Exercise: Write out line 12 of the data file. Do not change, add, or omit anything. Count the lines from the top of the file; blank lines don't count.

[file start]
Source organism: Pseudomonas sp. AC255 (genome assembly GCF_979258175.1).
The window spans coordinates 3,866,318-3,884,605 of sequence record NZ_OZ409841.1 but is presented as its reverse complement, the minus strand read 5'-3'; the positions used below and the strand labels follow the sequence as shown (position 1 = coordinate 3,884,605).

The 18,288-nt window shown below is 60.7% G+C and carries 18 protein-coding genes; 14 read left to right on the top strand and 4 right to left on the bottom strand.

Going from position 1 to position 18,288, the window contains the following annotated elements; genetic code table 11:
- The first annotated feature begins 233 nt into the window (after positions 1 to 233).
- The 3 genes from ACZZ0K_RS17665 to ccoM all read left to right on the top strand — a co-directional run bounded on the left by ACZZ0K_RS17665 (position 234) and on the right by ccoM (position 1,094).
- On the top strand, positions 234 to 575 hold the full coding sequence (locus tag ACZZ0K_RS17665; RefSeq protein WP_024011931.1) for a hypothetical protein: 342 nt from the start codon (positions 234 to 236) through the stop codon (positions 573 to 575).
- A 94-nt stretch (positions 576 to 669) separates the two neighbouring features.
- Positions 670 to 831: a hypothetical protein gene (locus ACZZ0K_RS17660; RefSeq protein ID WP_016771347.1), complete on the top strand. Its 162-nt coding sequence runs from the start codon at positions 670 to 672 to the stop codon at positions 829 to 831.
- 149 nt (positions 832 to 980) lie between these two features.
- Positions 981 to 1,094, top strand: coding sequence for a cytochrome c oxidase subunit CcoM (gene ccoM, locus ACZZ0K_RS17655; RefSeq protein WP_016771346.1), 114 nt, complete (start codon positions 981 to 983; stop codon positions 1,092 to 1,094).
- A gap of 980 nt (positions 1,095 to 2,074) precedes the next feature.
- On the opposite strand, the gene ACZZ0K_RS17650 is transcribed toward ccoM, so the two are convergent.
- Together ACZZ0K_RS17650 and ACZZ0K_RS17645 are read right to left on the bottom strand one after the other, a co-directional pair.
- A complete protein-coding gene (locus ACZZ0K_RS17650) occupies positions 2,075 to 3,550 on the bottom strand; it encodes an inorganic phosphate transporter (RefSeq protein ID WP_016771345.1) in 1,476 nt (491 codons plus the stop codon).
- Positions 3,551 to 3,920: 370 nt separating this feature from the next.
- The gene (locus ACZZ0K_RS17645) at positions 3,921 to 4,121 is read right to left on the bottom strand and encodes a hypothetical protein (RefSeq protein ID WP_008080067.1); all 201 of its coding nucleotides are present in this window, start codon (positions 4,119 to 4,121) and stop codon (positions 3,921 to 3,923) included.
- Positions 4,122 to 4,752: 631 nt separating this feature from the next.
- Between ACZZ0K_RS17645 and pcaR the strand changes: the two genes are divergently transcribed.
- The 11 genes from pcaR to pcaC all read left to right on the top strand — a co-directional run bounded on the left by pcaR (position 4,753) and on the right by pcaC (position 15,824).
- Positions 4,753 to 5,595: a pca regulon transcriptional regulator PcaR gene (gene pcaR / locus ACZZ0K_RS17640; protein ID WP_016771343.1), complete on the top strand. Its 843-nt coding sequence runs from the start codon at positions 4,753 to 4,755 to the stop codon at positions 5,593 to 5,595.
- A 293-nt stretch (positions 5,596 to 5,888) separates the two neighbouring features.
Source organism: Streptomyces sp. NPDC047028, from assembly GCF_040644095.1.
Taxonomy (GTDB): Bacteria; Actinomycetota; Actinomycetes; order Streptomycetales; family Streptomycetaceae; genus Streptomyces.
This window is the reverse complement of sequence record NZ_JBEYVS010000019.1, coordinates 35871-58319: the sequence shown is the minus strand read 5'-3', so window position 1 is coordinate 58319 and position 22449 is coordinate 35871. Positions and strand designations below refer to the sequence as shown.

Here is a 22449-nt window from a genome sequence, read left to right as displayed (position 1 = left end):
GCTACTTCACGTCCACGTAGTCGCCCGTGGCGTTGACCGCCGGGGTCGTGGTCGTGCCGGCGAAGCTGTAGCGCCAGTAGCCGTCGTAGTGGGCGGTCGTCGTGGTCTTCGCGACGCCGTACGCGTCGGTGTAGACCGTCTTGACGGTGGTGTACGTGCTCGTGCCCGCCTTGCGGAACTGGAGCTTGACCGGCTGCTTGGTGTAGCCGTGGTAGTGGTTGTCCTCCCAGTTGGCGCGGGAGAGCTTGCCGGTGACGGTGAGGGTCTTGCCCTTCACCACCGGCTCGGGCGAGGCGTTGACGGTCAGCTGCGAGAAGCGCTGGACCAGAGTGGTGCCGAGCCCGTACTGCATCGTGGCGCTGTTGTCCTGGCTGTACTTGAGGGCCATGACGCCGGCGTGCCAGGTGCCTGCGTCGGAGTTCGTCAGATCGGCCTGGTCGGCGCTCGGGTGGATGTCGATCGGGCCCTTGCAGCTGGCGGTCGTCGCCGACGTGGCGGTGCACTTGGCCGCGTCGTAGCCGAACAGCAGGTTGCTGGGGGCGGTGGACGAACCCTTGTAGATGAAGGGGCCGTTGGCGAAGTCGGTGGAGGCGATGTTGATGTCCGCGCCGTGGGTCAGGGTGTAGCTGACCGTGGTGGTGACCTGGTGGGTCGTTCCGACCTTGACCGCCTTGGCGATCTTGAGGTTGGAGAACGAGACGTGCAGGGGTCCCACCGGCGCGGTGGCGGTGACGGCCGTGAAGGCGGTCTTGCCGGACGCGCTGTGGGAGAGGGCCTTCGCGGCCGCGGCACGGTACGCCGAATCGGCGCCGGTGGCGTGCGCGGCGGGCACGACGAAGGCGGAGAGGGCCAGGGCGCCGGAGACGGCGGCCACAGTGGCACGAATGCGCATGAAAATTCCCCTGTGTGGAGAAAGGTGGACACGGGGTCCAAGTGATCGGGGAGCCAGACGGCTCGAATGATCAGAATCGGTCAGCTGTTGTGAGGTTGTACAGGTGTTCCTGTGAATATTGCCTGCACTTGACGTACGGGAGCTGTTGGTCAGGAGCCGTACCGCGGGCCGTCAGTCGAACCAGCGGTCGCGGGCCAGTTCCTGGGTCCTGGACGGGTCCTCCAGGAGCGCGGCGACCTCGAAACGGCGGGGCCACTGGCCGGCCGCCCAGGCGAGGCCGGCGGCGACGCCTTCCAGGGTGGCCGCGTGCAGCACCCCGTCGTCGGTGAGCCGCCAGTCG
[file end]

- A gap of 980 nt (positions 1,095 to 2,074) precedes the next feature.